Evaluation of Criminal Justice Diversion Programs: A Comparison of Short-Term Outcomes for Diverted Subjects Compared to Non-Diverted Subjects

Shannon Morrison, Research Triangle Institute
Pamela K. Lattimore, Research Triangle Institute

ABSTRACT
The Criminal Justice Diversion Project (CJDP) is a multisite evaluation of criminal justice diversion programs in nine geographically diverse locations across the US. The purpose of the CJDP is to evaluate the impact on outcomes when individuals with serious mental disorders and co-occurring substance abuse disorders are diverted to community treatment programs rather than incarcerated. The principal components of the evaluation include: enrollment of treatment and comparison subjects; baseline subject interview at intake; 3-month follow-up subject interview; 12-month follow-up subject interview; process evaluation; cost-benefit study at four sites; and the study of service integration. Key research questions related to this paper include: (1) Do diverted subjects receive more treatment than non-diverted subjects? (2) What is the effect of services on mental health, substance abuse and criminal justice outcomes? For this paper, we analyze subject data collected at intake and the three month follow-up. Using linear and logistic regression, we test for significant differences between treatment and comparison subjects, while controlling for the effects of sociodemographic variables as well as other variables deemed important for this population. The presentation will include an overview of the CJDP, and a discussion of the methodology, results, and future analyses.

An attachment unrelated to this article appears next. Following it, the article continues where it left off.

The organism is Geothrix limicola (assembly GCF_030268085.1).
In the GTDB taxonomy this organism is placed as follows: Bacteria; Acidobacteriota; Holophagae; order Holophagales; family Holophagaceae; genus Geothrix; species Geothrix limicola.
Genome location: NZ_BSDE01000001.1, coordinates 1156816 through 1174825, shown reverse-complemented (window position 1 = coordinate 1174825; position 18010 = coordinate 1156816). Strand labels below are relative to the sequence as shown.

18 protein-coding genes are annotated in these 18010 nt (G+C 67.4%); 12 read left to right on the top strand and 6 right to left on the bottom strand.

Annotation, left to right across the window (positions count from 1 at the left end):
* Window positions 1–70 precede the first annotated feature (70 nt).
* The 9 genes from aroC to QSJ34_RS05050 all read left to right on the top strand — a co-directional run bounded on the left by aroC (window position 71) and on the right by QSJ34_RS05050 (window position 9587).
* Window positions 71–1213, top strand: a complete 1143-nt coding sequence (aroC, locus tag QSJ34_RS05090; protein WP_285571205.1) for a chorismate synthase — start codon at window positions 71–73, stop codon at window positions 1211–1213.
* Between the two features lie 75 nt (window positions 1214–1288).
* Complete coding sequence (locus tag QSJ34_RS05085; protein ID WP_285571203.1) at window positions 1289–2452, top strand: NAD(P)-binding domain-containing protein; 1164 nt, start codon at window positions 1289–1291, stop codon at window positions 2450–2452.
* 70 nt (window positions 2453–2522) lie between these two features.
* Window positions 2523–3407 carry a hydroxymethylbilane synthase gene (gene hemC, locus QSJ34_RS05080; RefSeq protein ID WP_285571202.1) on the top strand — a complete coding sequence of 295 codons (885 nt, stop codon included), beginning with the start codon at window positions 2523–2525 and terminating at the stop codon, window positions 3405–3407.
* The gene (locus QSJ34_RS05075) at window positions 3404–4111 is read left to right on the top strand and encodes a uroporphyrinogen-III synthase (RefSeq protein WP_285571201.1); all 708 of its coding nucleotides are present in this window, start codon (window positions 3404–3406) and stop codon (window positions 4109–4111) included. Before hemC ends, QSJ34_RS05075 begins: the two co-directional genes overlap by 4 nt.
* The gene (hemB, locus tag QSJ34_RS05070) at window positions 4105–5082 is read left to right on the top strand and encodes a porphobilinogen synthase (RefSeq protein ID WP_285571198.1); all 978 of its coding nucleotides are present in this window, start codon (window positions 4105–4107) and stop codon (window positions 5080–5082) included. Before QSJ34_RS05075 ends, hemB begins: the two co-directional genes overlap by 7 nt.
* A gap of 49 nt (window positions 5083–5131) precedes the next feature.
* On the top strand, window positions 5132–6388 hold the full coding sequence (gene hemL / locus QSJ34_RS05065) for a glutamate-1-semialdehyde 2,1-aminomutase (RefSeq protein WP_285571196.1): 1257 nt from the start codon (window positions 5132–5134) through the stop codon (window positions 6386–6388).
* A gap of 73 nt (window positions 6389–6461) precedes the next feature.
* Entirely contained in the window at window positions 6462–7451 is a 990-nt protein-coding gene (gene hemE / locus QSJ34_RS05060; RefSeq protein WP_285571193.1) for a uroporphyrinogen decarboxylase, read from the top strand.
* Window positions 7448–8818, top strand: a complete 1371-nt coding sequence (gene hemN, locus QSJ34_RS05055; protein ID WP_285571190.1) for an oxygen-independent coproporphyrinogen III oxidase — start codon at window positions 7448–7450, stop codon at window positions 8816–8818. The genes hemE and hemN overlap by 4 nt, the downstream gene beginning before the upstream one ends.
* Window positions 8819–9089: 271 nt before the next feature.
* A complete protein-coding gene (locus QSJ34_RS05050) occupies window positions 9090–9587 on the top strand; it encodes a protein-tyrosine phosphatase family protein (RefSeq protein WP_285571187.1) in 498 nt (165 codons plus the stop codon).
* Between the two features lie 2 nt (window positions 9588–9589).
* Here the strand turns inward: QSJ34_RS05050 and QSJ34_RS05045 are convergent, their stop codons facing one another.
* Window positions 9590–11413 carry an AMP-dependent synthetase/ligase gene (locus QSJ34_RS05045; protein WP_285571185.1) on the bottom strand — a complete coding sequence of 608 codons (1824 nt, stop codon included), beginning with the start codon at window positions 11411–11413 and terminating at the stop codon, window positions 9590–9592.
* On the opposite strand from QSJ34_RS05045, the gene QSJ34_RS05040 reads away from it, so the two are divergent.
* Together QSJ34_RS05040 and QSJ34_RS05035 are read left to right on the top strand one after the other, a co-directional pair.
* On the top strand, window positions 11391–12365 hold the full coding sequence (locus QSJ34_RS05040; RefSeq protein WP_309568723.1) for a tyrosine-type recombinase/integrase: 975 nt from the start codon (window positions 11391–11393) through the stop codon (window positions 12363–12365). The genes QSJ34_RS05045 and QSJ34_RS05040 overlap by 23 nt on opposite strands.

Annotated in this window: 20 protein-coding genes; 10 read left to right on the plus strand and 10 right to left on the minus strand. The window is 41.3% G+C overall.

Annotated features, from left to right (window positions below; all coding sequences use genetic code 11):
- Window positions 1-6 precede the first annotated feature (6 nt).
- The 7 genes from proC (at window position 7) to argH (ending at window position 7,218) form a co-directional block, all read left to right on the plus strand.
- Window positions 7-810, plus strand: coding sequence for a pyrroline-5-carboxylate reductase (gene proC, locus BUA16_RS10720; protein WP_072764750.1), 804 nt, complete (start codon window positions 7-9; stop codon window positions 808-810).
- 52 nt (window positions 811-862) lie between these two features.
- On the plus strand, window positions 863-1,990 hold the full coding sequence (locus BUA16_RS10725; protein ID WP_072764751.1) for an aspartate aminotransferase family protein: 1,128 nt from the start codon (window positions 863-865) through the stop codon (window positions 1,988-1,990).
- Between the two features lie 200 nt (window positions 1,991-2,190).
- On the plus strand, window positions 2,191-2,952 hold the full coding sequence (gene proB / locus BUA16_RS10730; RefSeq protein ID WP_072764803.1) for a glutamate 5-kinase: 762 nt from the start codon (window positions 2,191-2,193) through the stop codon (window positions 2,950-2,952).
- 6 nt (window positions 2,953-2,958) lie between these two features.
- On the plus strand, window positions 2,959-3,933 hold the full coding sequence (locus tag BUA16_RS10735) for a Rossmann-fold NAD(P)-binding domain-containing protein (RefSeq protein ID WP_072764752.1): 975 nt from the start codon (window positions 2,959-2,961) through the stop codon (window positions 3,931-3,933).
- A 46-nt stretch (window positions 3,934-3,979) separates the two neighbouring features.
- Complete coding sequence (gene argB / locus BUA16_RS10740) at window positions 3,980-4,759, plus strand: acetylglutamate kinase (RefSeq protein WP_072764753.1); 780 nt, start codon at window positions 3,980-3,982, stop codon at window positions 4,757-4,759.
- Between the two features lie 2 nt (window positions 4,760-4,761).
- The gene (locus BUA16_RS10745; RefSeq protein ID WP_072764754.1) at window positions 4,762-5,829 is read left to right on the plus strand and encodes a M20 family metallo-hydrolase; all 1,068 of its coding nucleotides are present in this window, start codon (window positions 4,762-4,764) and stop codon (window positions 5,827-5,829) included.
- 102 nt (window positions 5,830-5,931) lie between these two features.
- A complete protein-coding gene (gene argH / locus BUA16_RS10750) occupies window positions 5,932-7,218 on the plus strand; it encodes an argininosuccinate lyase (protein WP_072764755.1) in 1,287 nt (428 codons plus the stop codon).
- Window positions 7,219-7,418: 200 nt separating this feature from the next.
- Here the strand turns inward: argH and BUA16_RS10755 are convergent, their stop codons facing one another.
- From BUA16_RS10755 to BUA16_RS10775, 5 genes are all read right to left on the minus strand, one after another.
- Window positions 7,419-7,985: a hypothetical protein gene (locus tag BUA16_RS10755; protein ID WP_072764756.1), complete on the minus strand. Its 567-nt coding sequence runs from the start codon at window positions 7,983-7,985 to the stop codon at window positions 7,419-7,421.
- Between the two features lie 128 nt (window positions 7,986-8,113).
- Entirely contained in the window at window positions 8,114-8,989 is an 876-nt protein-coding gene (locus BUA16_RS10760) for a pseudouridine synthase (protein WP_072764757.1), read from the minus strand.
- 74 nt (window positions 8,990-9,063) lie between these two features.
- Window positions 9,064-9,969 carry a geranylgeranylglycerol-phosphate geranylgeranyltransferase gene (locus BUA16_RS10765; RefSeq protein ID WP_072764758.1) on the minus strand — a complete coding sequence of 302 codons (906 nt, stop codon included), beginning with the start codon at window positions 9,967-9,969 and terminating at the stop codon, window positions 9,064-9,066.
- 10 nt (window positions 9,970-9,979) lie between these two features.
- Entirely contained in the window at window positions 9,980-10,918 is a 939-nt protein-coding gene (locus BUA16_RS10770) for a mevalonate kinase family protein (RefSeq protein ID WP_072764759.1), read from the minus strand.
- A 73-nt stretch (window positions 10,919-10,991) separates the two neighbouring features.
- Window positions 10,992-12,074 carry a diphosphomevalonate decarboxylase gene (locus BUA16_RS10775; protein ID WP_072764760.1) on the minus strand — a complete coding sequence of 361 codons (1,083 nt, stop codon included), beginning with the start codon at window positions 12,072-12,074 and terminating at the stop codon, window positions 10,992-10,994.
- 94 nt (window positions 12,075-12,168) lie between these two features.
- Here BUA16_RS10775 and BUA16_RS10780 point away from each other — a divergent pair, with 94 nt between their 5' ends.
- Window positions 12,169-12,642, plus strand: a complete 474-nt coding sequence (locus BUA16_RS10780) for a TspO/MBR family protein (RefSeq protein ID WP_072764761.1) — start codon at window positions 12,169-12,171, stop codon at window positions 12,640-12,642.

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Updated 05/20/2006